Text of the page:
Why did I play this?Why did I play this?

Posted on Oct 25th 2021 at 08:00:00 AM by (SirPsycho)
Posted under Sega Saturn, sega, saturn, horror, import

One of the major trends overtaking the gaming world in the late 1990s was the rise of the survival horror genre. Capcom's Resident Evil and Konami's Silent Hill are the most well known from this day, but many Japanese developers threw their hat in the ring. Deep Fear is Sega's big entry to the burgeoning survival horror genre. It would be developed for Sega's Saturn and released in 1998 in Japan. It would also be the final Saturn game released in Europe, and would be released just over two weeks before the Japanese release. A North American release was prototyped but sadly never released. However, this has been largely made irrelevant as years later this North American build would be leaked onto the internet.

The game takes place in an undersea US Naval base called the 'Big Table'. A strange space pod crashes down into the Pacific Ocean. The US Navy tracks it down using a submarine called the SEA FOX and brings the pod back to the Big Table. John Mayor is then introduced to players, who will be controlling him, and the game starts off with John having a prank played him. John and his partner, Mookie, are then assigned to assist workers in the Navy Area where the SEA FOX had returned but had just detached itself. John has a mission to rescue any of the personnel, and especially head researcher Dr. Gena Weisburg. This first job starts to show the strange mutated monstrous creatures that will inhabit the Big Table over the course of the rest of John's journey deep beneath the sea.

Due to the story taking place in the USA it made sense for the entire game to be written and dubbed in English. Despite the lack of official release, Deep Fear became a rather popular game to import, especially since official Saturn releases had died down in North America, and the remaining die hard fan base had something they could rather easily play that was new at the time of its release. This has become even easier since the release of the leaked North American build, giving players a fully English option to play the game in the region without the need for a PAL conversion.

The gameplay is quite simple, and it's easy to see why it was a popular import. John Mayor is controlled via tank control. His training and the stock supply of the Big Table gives John access to a rather wide armament of firearms. An interesting gameplay design decision is the ability for players with a Saturn 3D Controller to control John directly instead of with tank controls. The analog stick gave them this option and they took it. This is a good feature for players who dislike tank controls. Another interesting gameplay feature is John's ability to hop backwards, a useful tool to avoid a charging enemy. Ammo is quite plentiful and found in the various weapon lockers around the Big Table. It is a military base after all. Hard resource management is not a major focus of the game. That idea would go to the game's air supply management. The various rooms all have their own air supply meters, with very few exceptions. Central air supplies also serve as save points and can be used to refill the portable air supply found very early in the game. Deep Fear's main enemy involves the various staff of the Big Table turning into bloodthirsty monsters or mutants of some kind.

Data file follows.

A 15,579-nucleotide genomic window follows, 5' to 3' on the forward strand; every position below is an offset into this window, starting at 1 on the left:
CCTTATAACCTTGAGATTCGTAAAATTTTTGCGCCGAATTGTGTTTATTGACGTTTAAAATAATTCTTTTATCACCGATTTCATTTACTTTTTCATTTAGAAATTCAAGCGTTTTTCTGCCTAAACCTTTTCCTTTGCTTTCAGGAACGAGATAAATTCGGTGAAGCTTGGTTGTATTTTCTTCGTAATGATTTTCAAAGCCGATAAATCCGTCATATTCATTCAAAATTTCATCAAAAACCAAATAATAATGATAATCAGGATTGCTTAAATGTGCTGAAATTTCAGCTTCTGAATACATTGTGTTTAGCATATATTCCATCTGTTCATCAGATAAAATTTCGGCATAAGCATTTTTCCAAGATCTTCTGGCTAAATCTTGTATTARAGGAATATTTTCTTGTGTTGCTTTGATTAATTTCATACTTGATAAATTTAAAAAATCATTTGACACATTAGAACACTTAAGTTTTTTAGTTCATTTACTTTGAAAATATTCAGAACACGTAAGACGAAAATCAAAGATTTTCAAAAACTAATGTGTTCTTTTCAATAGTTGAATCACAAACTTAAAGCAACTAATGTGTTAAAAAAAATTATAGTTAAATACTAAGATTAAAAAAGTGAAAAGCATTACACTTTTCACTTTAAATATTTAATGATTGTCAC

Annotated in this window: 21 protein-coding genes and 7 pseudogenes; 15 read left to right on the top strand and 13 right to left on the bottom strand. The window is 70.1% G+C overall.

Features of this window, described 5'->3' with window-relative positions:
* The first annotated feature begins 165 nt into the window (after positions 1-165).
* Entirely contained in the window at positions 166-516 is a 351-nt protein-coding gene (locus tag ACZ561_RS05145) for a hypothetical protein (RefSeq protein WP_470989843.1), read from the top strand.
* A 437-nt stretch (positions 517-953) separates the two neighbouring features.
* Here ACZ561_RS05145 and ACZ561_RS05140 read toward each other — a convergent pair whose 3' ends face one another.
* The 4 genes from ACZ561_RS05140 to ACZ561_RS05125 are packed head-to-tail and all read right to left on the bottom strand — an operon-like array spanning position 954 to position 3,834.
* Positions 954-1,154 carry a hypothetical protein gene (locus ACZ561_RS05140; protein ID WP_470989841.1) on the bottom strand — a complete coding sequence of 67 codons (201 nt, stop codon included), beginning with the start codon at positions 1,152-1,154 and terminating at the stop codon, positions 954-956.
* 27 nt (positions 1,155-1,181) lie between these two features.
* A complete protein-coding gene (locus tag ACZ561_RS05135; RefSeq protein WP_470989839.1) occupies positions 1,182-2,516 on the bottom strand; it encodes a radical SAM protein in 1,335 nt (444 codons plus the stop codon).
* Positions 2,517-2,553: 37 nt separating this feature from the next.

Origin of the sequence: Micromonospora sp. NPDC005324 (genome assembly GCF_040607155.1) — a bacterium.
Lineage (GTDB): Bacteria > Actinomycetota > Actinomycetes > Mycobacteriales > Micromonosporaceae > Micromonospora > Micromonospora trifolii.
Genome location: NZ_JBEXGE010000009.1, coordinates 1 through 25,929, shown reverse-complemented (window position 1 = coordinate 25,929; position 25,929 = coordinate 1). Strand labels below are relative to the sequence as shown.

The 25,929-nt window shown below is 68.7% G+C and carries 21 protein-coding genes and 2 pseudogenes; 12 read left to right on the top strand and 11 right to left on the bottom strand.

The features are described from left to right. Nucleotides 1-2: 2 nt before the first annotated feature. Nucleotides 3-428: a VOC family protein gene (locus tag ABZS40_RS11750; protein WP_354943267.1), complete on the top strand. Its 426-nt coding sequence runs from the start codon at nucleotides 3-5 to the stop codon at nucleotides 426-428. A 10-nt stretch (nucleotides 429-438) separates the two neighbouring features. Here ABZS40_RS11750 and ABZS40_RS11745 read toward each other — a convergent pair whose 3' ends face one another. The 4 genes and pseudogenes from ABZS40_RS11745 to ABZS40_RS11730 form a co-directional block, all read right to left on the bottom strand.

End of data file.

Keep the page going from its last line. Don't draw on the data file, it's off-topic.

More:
Deep Fear is honestly one of the best looking games released for the Saturn. Its look and art style generally holds up to this day. The game does have stiff animations which do stand out as particularly dated and seem to be rather cheap even for this era. This is likely a result of the limited budget Sega was starting to give to Saturn games as the focus shifted towards designing, planning, and releasing the Dreamcast. The sound in Deep Fear is mostly creepy ambiance with some music mixed in during cutscenes and hectic/tense parts of the game, rather typical of the genre. The sole composition credit was given to Kenji Kawai.

Deep Fear is one of, if not the best, playing of the tanky survival horror games of this time. The game is short but can be quite a bit longer for a blind player on their first playthrough. The game is easy even with its stiff tank controls, and Deep Fear does a great job of slowly building up the tension and danger that's overtaken the Big Table. Using the 3D controller almost breaks the game and makes it even easier, but even more fun to play. The game is basically Sega's rip-off of underwater horror cinema of the late 80s. Deep Fear packs all the cheap and cheesy voice acting charm of the era into a sweet package. Its lack of full release in North America meant that it was overlooked by the general gaming public, but its English production and ease of playing Japanese imported Saturn games in North America have given Deep Fear the rare nature of being one of the defining pieces of an often overlooked aspect of gaming culture and history, the import scene. It was a cult classic on its release, and any fan of the 32-bit era of survival horror should play and enjoy Deep Fear for a Halloween.

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One of my favorites on the Saturn.  It's less tense than the classic Resident Evil games because ammo is not limited, but that also makes it more accessible/less frustrating.  The cutscenes and music are awesome, and the voice acting is "so bad it's good" (especially DuBois!)  It's too bad its obscurity meant we never got a follow-up. 

I can confirm the Japanese game is easy to get through.  There are translations for the files you find, and there was only one "puzzle" that I had to consult a walkthrough for due to language barrier.  I did not realize a US version had leaked.

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